Ottawa, ON – “All authorities agree that the right of petitioning parliament for redress of grievances is acknowledged as a fundamental principle of the constitution. It has been uninterruptedly exercised from very early times and has had a profound effect in determining the main forms of parliamentary procedure.” (Gaspard Fauteux, Speaker of the House of Commons, 1947)
Recently, the Honourable Diane Finley, MP for Haldimand-Norfolk, challenged the Liberal government to amend a discriminatory rule of the House of Commons that limited the paper size of petitions to letter or legal size. This size restriction discriminated against people with vision impairments, who often need larger paper and typefaces to be able to see what is proposed.
More than a year after raising the issue, and after continued pressure by Finley, the Liberal dominated Procedure and House Affairs Committee recommended changing the rules to be inclusive of all Canadians. On November 29th, the House of Commons officially approved the changes to these rules.
“The ability for people to petition their government is the most ancient Parliamentary form of direct communication between the people and Parliament, dating back to the Bill of Rights, 1689,” said Finley. “I am thrilled to see that after a year of advocating to amend these rules to allow all Canadians to have equal opportunity to express their opinions to Parliament, all Members have unanimously agreed to change this rule. I want to thank Reverend Paul Sherwood of Simcoe, Ontario, for bringing this issue to my attention.”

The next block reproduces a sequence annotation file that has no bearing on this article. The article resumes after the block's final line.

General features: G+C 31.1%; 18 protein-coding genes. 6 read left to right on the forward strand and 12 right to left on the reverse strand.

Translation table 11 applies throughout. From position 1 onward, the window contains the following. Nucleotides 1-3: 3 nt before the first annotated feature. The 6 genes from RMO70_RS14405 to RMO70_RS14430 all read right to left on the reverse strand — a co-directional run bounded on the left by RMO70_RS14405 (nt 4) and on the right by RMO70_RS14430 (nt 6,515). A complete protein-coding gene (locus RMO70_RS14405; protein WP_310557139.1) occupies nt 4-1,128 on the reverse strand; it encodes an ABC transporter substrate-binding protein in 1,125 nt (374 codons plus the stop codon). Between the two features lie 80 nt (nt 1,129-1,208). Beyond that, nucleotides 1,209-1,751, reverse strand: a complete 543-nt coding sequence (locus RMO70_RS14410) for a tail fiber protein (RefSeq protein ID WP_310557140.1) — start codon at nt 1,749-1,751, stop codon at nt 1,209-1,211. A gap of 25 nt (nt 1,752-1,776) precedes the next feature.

In October 2017, the Honourable Diane Finley, MP for Haldimand-Norfolk received a petition from a local Haldimand-Norfolk pastor who had enlarged it so that his elderly parishioners could see it well enough to read it. The petition was rejected because it wasn’t “on paper of the usual size.” In response, MP Finley sought and received the unanimous support of her fellow Members in the House of Commons, and eventually got the petition accepted.
To keep this from happening again, Finley asked the Standing Committee on Procedure and House Affairs to permanently change the paper size rule that prevents people with visual impairments from participating in Canada’s democracy and was given assurances that it would be “dealt with soon.” After nearly a year of inaction, MP Finley brought awareness to the issue again by tabling a second petition on enlarged paper, this one signed by almost 200 MPs and Senators, each with some form of visual impairment, in October of this year.